Praxis North Dakota - Candidates need only score a 160 on the Writing section in order to pass.

Praxis South Carolina - Candidates need only score a 158 on the Writing section in order to pass.

Praxis Mississippi - Candidates need only score a 130 on the Math section in order to pass.

Praxis Pennsylvania - Candidates need only score a 142 on the Math section in order to pass.

In lieu of the Praxis Core, a few other states choose to administer their own state educational certification exams and they are listed below:

California: CBEST

Florida: FTCE

Georgia: GACE

Texas: TExES

Candidates should be sure to check with their individual state's passing scores and educational requirements prior to signing up for the Praxis Core exams.

What Is the Pass Rate of the Praxis Core Tests?

One question candidates may be asking themselves is, "How hard is the Praxis 1 test?" Although many states choose not to publicize the passing rate for their Praxis Core examinations, it's possible to come to a rough estimate of the percentage of test-takers who pass the Praxis Core tests by taking the average Praxis Core scores of the states that did publicize their data.

In the 2019-2020 academic year, over 50% of the national Praxis Core test-takers in the Reading and Math sections scored at least the general passing scores of 156 and 150 respectively.

However, in this year of testing, different test codes were available for applicants to choose from, as the ETS was in the process of re-structuring the exams, and so, different test codes led to different median scores:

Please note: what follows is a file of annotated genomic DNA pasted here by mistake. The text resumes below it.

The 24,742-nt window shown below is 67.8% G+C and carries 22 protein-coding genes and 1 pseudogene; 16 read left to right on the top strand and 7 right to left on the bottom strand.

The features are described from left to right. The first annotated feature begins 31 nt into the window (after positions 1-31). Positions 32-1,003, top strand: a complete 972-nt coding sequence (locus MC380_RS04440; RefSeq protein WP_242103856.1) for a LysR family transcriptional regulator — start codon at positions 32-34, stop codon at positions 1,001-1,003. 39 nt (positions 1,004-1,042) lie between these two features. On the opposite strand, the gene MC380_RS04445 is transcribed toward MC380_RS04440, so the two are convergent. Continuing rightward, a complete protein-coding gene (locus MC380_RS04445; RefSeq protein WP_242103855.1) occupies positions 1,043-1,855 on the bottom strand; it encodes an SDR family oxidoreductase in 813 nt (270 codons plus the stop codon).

Reading (5712): 174 (18 points over passing)

Reading (5713): 170 (14 points over passing)

Writing (5722): 162 (exactly passing)

Writing (5723): 160 (2 points below passing)

Math (5372): 148 (2 points below passing)

Math (5733): 164 (14 points above passing)

While the separate test codes between the Reading and Writing sections presented small differences in the median scores, the 5733 code Math test resulted in a 16 point swing. In other words, those who took the 5733 Praxis Core Math test had a much greater likelihood of passing, as opposed to those who took the 5732 Math test.

However, in the 2021-22 academic year, there is only one test code available for each test. The available codes are listed below:

Reading (5713)

Writing (5723)

Math (5733)

Combined Test (Reading, Writing, and Mathematics) (5752)

Therefore, current applicants shouldn't worry about potential disparities across test codes as there is only one type of test available for each Core subject. Instead, candidates need only worry about their practice and preparation.

What Types of Questions Are on the Praxis Core?

The Praxis Core tests contain a total of two essays and 152 questions. There are a variety of different types of questions, from selected-response to numeric entry and constructed response.

As a brief breakdown, candidates are given 85 minutes to complete the 56 questions in the Praxis Core Reading and given 90 minutes to complete the 56 questions in the Praxis Core Math. The Praxis Core Writing consists of two sections, one that asks 40 questions over 40 minutes and another in which applicants are given an hour to complete two essays.